Lola (not the Ray Davies version)

Lola, Livingston County, Kentucky

One of the significant historic aspects of Kentucky is its numerous crossroad communities and hamlets, located scant miles apart along a county’s road or waterway networks. This collection of buildings, surrounded by farmland, may indeed be located at the juncture of two roads, but could also be located near a ford in a river, or along the railroad, or near the site of an industry. Smaller than the county seat, without the anchoring presence of a courthouse or other municipal buildings, these hamlets usually contain a post office, store, a garage, churches, and a school, flanked by dwellings. There is typically no neatly laid grid of streets; some larger crossroad communities have a series of small residential streets radiating off of the main road, but smaller examples consist of dwellings and commercial structures fronting on one road. And these were vital places in the local economy – the post office and the store were  hubs of business, socializing, and finance.

Why so many little communities scattered hither and yon across our 120 counties? Topography and transportation access – or lack thereof – were two key forces in the creation and fostering of crossroad villages. I didn’t really begin to take notice of all of these communities until a few years ago, when I was fortunate enough to work with the Rural Heritage Development Initiative – which sadly is no longer functioning due to a lack of funding. I realized that despite growing up on a farm, my knowledge of this quilt of farms and villages laced across the Commonwealth was perilously scant – and worse, many of these places are nothing more than a name on a map now. I’ve paid particular attention to these places since then, trying to capture some sense of their history and the buildings that still remain, whenever I am in the field. Kentucky’s counties are not equal when it comes to crossroad communities – the Inner Bluegrass, with its improved roads and strong economy since the mid-20th century, has fewer communities left. Eastern Kentucky’s communities began to be displaced by mining towns in the late-19th century, and continued mining and timber extraction have exacted a toll even on 20th century company towns. During a survey of Crittenden and Livingston Counties, located in far western Kentucky, I was delighted by the sheer number of crossroad communities, and  – like most – enchanted by their names. Lola, then, is no exception.


Figure 25

Section from the 1921 15-minute Golconda quadrangle map showing Lola


Lola, located about 20 miles northeast of Smithland, is a true crossroads community. Located at the intersection of Lola Road (State Route 133) and Ditney Road (State Highway 838), the town developed in the last quarter of the nineteenth century. Like Burna and Tiline, it was named for the daughter of a resident – in this case, Lola, the daughter of the first postmaster Robert P. Mitchell. The post office (LV-105) was established on August 23, 1881 and ceased service in the 1970s or 1980s. [1]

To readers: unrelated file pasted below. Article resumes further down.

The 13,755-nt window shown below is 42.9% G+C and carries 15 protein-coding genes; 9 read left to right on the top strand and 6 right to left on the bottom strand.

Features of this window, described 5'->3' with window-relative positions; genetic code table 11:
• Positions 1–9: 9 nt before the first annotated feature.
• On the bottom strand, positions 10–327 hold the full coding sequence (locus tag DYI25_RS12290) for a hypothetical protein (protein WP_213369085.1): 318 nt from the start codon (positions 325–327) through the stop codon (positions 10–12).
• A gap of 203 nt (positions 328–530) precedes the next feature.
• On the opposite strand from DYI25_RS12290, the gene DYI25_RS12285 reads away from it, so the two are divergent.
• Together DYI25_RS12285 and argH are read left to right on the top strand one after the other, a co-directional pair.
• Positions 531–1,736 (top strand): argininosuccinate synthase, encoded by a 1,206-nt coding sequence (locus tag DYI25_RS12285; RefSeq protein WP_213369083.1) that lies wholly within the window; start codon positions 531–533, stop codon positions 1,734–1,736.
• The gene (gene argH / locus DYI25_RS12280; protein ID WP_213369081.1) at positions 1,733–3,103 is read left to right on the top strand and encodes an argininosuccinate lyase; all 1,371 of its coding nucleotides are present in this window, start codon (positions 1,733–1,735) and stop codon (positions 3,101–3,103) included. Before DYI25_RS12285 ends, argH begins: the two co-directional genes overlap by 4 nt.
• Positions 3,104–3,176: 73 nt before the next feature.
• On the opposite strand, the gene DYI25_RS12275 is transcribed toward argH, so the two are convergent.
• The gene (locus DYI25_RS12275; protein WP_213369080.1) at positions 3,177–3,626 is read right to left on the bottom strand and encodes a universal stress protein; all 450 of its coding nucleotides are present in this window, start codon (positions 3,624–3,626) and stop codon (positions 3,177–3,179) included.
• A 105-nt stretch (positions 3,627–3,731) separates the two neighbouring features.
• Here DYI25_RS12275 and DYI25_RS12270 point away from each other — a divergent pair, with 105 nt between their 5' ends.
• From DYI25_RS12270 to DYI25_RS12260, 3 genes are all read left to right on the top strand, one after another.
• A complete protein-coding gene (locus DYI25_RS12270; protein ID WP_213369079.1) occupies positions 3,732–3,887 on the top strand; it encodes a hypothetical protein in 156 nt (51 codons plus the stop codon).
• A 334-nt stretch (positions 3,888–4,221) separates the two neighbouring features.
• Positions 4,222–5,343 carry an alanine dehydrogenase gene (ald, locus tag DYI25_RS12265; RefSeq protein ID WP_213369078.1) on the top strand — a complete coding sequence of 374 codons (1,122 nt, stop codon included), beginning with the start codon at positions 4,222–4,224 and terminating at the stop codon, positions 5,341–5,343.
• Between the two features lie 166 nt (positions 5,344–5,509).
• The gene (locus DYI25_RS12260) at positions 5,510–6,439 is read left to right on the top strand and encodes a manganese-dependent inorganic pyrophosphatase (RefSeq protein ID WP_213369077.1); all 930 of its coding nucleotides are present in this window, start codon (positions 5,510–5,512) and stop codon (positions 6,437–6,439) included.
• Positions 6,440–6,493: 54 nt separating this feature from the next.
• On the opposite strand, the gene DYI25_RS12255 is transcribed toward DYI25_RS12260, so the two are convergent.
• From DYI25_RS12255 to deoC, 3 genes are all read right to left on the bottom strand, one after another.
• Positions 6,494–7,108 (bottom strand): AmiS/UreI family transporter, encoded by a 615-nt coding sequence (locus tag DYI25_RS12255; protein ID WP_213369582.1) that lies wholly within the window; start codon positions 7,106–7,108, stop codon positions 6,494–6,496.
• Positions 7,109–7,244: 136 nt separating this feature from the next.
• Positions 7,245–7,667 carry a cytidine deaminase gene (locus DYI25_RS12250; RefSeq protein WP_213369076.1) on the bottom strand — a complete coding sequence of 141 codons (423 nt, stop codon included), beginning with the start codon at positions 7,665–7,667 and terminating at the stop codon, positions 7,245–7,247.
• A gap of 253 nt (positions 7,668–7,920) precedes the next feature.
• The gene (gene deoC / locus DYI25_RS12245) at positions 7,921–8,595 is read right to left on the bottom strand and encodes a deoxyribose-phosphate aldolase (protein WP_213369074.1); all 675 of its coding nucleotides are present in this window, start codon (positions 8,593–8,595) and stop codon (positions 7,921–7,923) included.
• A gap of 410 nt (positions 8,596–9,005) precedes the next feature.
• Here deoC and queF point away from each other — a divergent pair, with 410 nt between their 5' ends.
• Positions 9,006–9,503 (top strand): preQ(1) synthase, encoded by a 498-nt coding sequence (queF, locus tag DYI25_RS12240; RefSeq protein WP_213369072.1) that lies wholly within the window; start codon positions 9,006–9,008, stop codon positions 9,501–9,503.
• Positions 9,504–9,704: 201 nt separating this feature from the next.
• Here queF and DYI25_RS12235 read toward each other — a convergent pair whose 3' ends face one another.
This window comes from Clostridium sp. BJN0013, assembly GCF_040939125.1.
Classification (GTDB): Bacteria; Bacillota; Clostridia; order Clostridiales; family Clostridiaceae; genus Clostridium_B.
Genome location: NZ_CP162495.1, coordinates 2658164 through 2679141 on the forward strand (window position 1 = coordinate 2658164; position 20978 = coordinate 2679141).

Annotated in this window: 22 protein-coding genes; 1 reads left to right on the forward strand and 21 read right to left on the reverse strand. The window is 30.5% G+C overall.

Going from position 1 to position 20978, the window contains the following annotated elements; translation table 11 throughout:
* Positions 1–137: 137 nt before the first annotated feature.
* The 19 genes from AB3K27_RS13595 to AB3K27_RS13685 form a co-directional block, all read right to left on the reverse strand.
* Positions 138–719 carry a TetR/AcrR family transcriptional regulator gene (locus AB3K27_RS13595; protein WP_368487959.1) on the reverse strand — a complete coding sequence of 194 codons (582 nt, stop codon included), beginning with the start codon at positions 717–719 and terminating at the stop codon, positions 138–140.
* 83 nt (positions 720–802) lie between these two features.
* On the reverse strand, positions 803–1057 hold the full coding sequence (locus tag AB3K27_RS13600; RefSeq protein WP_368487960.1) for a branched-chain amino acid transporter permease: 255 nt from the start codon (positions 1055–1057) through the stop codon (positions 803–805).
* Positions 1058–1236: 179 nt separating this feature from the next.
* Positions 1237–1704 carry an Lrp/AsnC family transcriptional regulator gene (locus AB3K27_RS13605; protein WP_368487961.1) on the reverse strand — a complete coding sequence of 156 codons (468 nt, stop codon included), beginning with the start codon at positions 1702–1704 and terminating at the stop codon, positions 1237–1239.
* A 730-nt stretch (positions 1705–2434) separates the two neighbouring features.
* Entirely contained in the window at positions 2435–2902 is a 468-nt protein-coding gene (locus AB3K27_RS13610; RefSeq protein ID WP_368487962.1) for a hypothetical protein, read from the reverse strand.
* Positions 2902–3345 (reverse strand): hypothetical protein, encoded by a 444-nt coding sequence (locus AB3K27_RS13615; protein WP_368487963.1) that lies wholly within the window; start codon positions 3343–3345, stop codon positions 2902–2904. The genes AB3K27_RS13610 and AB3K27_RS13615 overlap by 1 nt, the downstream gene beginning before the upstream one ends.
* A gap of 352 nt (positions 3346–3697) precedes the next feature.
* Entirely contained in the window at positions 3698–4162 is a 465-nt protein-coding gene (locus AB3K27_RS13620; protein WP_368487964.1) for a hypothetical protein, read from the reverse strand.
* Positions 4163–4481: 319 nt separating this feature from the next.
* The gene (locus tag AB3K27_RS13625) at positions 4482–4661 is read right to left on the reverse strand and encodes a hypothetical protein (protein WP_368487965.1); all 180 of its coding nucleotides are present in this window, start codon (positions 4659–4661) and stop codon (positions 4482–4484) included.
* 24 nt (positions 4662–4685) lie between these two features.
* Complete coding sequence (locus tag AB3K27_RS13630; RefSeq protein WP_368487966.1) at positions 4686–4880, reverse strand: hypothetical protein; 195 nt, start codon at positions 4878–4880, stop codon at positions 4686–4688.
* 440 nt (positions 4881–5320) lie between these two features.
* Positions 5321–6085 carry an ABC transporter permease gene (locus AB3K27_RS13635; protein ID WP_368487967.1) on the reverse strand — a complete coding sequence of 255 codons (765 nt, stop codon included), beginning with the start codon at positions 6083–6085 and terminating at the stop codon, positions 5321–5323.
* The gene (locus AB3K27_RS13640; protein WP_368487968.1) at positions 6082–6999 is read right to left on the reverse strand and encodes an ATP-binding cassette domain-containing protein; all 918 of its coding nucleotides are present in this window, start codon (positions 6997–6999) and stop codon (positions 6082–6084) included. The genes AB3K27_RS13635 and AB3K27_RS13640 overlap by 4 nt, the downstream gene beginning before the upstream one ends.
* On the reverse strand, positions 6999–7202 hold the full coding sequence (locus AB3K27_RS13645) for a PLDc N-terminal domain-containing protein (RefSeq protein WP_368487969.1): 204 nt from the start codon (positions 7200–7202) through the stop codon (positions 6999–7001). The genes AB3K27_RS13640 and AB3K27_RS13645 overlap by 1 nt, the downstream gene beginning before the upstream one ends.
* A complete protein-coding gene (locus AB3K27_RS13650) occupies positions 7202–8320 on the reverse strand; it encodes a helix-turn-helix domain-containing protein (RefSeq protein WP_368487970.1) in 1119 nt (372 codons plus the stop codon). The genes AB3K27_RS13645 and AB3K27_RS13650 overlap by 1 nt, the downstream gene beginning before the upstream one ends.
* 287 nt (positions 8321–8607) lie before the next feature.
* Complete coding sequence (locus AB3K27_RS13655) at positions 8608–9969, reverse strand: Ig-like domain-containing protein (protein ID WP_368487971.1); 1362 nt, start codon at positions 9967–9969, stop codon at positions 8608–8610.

The Lola Post Office

Lola appears to have been most active in the last decade of the nineteenth century and the first half of the twentieth. Proximity to the fluorspar mines, including the Bonanza and Jameson mines, spurred the town’s growth, such that in 1891, it was described as a “thriving, wide awake, hustling place.”[2] In the 1890s, a distillery and stockyard operated in Lola. Mrs. C.E. Kennedy advertised in the spring of 1891 that she was selling not only her residence in Marion, and all household furnishings, but also the half interest she owned in the Lola distillery. [3]


The Tommy May Store in Lola

In 1910, W.H. Story ran a blacksmith shop (one of many), W.M. Davis and son operated a blacksmith and undertakers business and W.F. Paris Jr. ran the Lola Roller Mills. A reporter for the Crittenden Press had this to say about general merchants D.H. Styer and Company: “they carry a large stock of nice goods for a country town and are receiving their share of trade.” [4]


Gulf Gas Station and Garage in Lola

Lola’s commercial district was supplemented by a school, churches and social organizations, including a Woodman of the World Lodge with 50 members. The Farmers Union Hall also had a large membership. The Lola Feed Mill (LV-53), a twentieth century operation (now closed) is located northwest of the commercial core of town.


Lola Feed Mill


[1] Robert M. Rennick. Kentucky Place Names. (Lexington, Kentucky: The University Press of Kentucky, 1984), 177.

[2] Crittenden Press, 1891.

[3] Crittenden Press,1891.

[4] Crittenden Press, June 30, 1910 edition.

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  1. One of my great grandfathers was born in Mayfield, Kentucky, so I am always interested in reading about Kentucky.

  2. Amy Crawford says:

    Janie, I grew up about three miles from this little hamlet in western Kentucky on Slocum Road. I would like to offer you some corrections to your post, as several buildings have been misidentified. I love reading about Kentucky’s lost architectural heritage and your blog. Please feel free to email me.

    1. Janie-Rice Brother says:

      Thanks Amy! I will do that!

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